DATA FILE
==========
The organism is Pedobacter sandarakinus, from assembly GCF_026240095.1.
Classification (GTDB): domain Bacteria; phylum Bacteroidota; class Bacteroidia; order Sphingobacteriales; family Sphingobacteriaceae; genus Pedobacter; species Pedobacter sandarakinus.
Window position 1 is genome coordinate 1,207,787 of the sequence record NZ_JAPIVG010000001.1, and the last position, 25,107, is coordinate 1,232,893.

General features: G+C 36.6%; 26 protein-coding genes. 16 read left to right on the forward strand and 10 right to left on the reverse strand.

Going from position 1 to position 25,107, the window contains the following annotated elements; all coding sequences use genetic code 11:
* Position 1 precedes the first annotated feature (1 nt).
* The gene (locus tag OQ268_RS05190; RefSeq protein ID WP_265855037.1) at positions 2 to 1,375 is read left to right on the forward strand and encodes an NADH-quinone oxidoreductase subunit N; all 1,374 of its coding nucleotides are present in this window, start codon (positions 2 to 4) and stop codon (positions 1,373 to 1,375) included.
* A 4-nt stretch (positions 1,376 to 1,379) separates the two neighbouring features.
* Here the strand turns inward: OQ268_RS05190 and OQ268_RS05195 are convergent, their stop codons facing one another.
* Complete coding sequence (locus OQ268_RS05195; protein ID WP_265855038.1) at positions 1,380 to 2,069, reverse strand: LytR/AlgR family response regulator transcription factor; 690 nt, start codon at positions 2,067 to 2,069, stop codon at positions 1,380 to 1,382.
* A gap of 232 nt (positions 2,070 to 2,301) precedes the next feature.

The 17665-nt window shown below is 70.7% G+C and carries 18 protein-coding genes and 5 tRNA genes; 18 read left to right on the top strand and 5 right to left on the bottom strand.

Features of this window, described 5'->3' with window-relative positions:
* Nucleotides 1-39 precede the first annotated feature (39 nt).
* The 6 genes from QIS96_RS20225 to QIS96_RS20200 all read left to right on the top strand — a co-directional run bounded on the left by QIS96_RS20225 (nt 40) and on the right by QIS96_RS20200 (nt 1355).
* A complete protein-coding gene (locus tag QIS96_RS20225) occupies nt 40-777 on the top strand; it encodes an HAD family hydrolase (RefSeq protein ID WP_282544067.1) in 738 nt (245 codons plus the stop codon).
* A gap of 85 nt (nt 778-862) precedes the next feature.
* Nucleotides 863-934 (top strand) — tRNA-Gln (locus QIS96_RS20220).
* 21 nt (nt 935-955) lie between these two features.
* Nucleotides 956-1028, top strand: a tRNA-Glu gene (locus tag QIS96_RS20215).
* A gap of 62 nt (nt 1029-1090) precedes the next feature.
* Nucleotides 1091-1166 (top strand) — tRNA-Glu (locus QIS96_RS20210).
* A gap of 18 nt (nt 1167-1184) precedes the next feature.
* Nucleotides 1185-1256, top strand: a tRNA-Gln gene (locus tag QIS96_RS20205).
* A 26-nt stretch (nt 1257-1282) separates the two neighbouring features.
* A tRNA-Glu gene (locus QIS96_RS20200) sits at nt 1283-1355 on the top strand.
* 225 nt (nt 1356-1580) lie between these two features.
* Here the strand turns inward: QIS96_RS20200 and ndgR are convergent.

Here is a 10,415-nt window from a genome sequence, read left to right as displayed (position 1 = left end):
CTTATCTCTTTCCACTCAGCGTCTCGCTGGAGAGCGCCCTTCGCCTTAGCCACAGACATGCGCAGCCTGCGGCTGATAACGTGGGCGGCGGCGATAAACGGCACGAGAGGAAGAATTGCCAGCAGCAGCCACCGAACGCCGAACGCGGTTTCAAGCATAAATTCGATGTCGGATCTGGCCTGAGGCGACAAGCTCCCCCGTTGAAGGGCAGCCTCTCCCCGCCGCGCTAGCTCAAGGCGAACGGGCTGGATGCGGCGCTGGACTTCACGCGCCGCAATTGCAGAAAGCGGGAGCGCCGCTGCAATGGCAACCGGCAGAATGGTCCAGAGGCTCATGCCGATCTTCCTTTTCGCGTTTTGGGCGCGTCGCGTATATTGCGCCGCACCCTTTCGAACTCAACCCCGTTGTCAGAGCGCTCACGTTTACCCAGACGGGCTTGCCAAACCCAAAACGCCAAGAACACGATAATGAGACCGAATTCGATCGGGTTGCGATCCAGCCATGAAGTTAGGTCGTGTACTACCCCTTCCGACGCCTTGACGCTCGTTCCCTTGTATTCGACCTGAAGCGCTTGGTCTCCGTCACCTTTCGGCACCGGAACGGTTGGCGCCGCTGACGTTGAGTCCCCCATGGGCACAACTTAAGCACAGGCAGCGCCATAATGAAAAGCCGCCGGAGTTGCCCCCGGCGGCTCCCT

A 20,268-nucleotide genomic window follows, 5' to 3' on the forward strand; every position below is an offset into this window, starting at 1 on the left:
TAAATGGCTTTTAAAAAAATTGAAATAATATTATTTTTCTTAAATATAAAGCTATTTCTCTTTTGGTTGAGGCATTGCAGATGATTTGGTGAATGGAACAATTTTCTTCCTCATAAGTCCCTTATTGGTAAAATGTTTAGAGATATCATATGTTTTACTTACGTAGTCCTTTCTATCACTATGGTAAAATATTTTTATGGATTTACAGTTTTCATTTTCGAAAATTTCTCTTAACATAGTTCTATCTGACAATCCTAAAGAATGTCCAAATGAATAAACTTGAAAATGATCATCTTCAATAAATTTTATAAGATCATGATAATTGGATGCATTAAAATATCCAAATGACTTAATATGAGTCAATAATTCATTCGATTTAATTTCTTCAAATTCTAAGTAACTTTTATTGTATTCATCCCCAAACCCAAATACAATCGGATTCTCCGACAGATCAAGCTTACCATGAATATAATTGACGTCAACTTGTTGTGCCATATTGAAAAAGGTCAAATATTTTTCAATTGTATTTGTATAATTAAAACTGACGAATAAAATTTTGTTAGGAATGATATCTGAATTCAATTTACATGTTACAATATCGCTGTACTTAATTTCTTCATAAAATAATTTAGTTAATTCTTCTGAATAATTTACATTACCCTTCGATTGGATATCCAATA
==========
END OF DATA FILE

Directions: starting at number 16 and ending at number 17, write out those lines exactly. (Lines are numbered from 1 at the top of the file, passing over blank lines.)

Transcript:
* A complete protein-coding gene (locus tag QIS96_RS20225) occupies nt 40-777 on the top strand; it encodes an HAD family hydrolase (RefSeq protein ID WP_282544067.1) in 738 nt (245 codons plus the stop codon).
* A gap of 85 nt (nt 778-862) precedes the next feature.